Family affair: Kyle Busch leads an all Busch brother front row at Bristol

BRISTOL, TN - APRIL 13: Kyle Busch, driver of the #18 Skittles Toyota, drives during qualifying for the Monster Energy NASCAR Cup Series Food City 500 at Bristol Motor Speedway on April 13, 2018 in Bristol, Tennessee. (Photo by Jerry Markland/Getty Images)

It took a bit of patience on the part of 39 drivers Friday, but at the end of three rounds of knockout qualifying Kyle Busch reigned supreme besting his brother Kurt with 30 seconds to go to win the Monster Energy NASCAR Cup Series pole for Sunday’s Food City 500 at Bristol Motor Speedway.

Busch’s lap of 14.895 seconds translated to 128.365 and won him his second pole of the season and the 29th of his career.

“He always told everybody, ‘If you think I’m good, wait for my younger brother,’ so I’m glad I’m living up to those expectations,” Kyle joked. “Just a little bit, but we’re doing alright here this weekend. I have to give it to my guys, they do an awesome job and the preparation and everything that we’ve got going on right now is great for our Skittles Camry.”

All three rounds were belonged to the Busch brothers as Kyle won the first round and older brother Kurt the second.

“That was super-close, “Kurt said.  “The guys really found the right adjustments and the way that you have to hit it just right at Bristol because the lap times are below 15 seconds any little miss you know that you’re not gonna get the pole because there’s no time to gain it back.  It’s real similar to like drag racing.  It’s a quarter-mile long and any time you have one little slip you don’t have time to gain it back, except here it’s just two quarter-miles.  It’s a half-mile and I just slipped up a little bit in turn one and that was all that Kyle needed to get by us.”

All three rounds were quiet for nearly half of each session.  Denny Hamlin learned the reason why when in the first round he was one of the first drivers to take a lap with 6 minutes to go.  He led the session briefly, but much of the rest of the field waited until just two minutes to go. Hamlin fell to outside the top 24 and will start 25th Sunday.

“The track was pretty treacherous there at the beginning and then we just didn’t get back out on the race track in time to run another run,” Hamlin said. “The car was much better when I went back out, we had a ton of speed. We ran a 30 there coming off pit road. With the way they park you on the backstretch, you have to run just a dead lap and we just didn’t have time for that.”

The second round was also mainly silent until just over two minutes to go.

In the final round no one when out until just over 1:35 to go; Busch put down his pole winning lap with just over 30 seconds to go.

Brad Keselowski grabbed third as time expired putting Ricky Stenhouse Jr. in fourth, and Ryan Blaney who led the lone practice session earlier in the day to fifth.

Kyle Larson was sixth, Paul Menard seventh with Alex Bowman, Michael McDowell and Joey Logano rounding out the top 10.

Daniel Suarez and Erik Jones were the final two to advance to the final round and will start 11th and 12th respectively.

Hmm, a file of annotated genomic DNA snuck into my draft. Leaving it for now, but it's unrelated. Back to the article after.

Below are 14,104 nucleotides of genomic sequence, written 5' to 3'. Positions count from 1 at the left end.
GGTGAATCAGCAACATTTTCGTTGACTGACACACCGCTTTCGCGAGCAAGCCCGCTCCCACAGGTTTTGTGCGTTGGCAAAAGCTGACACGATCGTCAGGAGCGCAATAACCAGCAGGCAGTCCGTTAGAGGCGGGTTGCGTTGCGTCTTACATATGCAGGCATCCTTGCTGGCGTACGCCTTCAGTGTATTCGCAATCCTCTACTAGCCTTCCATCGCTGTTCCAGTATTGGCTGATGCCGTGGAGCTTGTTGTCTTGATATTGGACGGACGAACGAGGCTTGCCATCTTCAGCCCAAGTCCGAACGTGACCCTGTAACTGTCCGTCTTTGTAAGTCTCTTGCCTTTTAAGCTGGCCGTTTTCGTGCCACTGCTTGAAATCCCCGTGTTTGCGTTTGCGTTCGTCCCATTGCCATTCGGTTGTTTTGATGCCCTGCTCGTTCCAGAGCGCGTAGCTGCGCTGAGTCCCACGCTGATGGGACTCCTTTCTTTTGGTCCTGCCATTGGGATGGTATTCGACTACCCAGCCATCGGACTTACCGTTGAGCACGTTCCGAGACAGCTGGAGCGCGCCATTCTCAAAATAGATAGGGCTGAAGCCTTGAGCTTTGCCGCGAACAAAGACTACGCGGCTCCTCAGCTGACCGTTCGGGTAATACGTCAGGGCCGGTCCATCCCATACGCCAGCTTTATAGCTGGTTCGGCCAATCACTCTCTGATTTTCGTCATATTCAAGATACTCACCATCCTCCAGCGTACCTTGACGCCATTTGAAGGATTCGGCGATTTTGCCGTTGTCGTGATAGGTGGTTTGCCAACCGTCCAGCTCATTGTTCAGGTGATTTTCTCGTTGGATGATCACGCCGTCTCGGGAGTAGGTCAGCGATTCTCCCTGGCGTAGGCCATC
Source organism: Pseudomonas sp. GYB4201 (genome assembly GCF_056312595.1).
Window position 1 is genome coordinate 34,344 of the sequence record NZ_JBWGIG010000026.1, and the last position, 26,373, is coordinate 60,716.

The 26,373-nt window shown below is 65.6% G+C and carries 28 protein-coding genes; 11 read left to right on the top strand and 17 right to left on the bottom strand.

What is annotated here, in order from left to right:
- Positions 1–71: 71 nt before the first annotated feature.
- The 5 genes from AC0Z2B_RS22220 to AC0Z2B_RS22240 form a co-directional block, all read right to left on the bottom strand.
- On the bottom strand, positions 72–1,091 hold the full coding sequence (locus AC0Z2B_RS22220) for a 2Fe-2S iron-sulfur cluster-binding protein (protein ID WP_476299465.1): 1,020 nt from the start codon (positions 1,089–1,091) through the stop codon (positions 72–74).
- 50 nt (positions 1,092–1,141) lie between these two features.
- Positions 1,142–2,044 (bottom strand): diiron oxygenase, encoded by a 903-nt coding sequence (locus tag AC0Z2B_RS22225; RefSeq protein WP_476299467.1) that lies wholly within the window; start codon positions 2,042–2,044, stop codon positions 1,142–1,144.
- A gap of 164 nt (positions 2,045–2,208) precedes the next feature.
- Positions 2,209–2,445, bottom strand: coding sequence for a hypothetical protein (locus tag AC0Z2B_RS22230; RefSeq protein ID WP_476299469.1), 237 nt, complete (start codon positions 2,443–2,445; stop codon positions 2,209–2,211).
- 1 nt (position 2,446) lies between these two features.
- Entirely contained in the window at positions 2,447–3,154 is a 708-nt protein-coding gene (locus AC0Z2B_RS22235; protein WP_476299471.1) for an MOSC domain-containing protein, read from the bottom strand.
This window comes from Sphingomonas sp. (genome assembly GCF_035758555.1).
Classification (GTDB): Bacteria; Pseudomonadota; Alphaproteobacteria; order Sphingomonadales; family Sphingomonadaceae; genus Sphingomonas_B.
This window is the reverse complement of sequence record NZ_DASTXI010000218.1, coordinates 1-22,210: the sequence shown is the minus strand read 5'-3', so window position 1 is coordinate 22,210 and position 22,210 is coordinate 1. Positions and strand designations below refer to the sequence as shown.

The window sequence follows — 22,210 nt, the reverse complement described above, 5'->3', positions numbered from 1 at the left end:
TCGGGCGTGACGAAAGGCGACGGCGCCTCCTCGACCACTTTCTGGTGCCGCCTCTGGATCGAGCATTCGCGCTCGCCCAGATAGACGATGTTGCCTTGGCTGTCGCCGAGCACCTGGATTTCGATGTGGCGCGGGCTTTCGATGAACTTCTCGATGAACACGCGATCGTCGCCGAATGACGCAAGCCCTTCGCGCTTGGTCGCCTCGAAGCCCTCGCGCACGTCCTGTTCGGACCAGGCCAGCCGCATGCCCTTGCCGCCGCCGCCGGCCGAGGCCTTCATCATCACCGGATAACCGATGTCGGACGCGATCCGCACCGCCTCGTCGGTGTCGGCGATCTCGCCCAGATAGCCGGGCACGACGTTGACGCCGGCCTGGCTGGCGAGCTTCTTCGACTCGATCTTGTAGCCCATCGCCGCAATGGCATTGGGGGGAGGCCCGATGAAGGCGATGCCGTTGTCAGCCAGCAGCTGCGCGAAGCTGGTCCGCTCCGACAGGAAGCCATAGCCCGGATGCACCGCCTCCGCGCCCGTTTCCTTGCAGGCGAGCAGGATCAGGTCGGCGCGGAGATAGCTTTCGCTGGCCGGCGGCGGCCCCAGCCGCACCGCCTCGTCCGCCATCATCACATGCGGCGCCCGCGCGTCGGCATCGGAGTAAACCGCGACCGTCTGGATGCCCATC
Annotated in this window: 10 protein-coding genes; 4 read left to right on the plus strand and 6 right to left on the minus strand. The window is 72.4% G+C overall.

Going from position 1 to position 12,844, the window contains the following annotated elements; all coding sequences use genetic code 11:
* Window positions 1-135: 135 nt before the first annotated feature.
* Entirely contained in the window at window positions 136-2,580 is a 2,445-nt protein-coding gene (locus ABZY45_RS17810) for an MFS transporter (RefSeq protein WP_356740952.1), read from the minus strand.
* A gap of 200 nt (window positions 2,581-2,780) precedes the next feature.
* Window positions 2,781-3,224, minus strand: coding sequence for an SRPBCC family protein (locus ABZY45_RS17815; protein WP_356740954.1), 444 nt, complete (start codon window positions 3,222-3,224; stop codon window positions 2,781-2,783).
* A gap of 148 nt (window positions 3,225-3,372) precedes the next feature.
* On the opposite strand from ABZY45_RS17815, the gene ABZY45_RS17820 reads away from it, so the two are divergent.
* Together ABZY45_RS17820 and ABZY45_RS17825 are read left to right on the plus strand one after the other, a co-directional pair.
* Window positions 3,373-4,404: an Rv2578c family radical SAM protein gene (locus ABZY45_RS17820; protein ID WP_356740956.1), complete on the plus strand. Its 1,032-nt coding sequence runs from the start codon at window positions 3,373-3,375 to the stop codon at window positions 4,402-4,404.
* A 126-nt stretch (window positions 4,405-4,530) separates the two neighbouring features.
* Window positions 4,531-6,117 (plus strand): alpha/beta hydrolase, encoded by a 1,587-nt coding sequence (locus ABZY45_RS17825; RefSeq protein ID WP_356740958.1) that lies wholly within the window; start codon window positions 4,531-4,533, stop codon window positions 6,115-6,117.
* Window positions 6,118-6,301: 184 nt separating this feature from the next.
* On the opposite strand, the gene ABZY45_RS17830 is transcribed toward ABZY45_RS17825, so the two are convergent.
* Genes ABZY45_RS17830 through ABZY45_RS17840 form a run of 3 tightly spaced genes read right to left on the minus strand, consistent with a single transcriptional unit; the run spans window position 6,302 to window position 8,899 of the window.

Among those not advancing to the final round: Jimmie Johnson will start 17th and Martin Truex Jr. 26th.

Kevin Harvick who crashed in practice and went to a backup car, elected not to qualify knowing they will start in the back Sunday. Johnson, also later learned his team had discovered a cut tire on his No. 48 Chevrolet. Because of the necessary tire change, Johnson also will start from the back of the field.

“Some bad luck/traffic in round 2 of qualifying has us starting 17th,” Johnson posted on Twitter. “…and then the amazing news of a cut left front tire means we are now starting last.”

Sunday’s Monster Energy NASCAR Cup Series Food City 500 is scheduled to get the green flag just after 2:00 p.m. ET Sunday.

“It’s been awhile since Kurt’s (Busch) won here and I’m sure he’s hungry, he might be more hungry than I am if that’s possible,” Kyle said. “Just by looking at it, you would think about it that way. I would certainly like to give the opportunity to go out there and race him only for the win and have it be a Busch brothers one-two all day long, but I know there’s going to be plenty of other competitors that will have something to say about that.”

About Greg Engle 7420 Articles
Greg is a published award winning sportswriter who spent 23 years combined active and active reserve military service, much of that in and around the Special Operations community. Greg is the author of "The Nuts and Bolts of NASCAR: The Definitive Viewers' Guide to Big-Time Stock Car Auto Racing" and has been published in major publications across the country including the Los Angeles Times, the Cleveland Plain Dealer and the Atlanta Journal-Constitution. He was also a contributor to Chicken Soup for the NASCAR Soul, published in 2010, and the Christmas edition in 2016. He wrote as the NASCAR, Formula 1, Auto Reviews and National Veterans Affairs Examiner for and has appeared on Fox News. He holds a BS degree in communications, a Masters degree in psychology and is currently a PhD candidate majoring in psychology. He is currently the weekend Motorsports Editor for Autoweek.